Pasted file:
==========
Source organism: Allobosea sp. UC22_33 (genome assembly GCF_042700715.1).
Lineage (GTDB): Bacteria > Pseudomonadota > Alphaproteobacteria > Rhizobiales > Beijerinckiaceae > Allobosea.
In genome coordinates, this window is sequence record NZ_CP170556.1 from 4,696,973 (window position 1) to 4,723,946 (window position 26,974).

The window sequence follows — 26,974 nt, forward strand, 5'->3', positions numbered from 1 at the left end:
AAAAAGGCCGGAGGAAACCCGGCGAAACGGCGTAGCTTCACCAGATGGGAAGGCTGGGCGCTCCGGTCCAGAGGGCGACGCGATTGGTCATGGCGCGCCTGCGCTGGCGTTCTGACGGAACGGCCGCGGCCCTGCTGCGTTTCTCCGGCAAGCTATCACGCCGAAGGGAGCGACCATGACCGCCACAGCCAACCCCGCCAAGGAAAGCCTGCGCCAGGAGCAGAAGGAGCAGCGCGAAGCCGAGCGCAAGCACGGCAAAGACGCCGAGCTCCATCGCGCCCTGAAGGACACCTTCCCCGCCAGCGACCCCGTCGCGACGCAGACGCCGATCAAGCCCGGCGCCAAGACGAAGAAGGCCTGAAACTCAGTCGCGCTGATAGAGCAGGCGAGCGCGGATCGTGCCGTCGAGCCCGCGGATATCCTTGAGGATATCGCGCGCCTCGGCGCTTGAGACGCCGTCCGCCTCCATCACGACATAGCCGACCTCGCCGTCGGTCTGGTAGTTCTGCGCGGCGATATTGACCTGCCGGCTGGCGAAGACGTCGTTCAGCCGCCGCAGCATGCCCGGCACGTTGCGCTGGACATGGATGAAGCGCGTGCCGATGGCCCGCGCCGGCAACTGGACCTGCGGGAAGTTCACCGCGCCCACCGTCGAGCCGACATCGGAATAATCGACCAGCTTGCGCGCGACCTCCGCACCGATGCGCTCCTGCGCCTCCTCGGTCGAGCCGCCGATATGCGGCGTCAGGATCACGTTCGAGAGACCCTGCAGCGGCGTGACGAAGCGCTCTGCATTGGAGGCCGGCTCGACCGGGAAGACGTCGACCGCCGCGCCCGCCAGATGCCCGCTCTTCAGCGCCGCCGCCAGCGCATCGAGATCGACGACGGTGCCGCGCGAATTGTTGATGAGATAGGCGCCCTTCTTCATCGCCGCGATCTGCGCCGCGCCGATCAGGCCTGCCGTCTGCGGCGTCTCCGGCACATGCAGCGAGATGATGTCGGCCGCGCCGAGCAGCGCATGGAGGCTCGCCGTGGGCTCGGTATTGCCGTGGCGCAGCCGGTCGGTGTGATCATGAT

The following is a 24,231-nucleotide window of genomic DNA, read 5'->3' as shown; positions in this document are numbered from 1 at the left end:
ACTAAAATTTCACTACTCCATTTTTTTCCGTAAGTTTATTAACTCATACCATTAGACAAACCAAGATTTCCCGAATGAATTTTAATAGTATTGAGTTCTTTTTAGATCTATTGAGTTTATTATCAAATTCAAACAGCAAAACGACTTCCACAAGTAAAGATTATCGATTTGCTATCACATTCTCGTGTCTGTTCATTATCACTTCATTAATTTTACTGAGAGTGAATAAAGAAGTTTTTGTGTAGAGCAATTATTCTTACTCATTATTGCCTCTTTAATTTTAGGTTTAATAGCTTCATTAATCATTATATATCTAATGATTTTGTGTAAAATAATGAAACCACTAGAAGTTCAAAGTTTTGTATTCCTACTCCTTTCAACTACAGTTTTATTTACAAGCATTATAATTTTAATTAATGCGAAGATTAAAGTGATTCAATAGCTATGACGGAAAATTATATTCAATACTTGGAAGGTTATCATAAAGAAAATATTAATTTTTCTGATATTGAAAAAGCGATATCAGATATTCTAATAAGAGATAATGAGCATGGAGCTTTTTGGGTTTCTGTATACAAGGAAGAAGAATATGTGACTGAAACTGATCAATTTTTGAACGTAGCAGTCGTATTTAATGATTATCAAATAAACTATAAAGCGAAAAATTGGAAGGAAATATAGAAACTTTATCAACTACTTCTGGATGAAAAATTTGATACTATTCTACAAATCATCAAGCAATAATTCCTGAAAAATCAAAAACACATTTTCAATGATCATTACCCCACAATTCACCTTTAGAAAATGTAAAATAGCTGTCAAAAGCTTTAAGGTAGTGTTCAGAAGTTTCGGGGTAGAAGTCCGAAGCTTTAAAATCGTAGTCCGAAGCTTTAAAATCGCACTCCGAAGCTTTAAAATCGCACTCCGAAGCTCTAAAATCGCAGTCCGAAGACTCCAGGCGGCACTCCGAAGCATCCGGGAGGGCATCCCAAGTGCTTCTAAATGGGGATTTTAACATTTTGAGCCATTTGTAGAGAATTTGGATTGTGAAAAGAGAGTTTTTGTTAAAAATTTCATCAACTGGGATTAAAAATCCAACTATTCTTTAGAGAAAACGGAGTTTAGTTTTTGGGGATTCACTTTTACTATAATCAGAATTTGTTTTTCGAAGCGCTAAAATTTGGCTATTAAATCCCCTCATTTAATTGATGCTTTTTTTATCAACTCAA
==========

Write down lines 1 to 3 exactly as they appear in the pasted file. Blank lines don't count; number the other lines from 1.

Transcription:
Source organism: Allobosea sp. UC22_33 (genome assembly GCF_042700715.1).
Lineage (GTDB): Bacteria > Pseudomonadota > Alphaproteobacteria > Rhizobiales > Beijerinckiaceae > Allobosea.
In genome coordinates, this window is sequence record NZ_CP170556.1 from 4,696,973 (window position 1) to 4,723,946 (window position 26,974).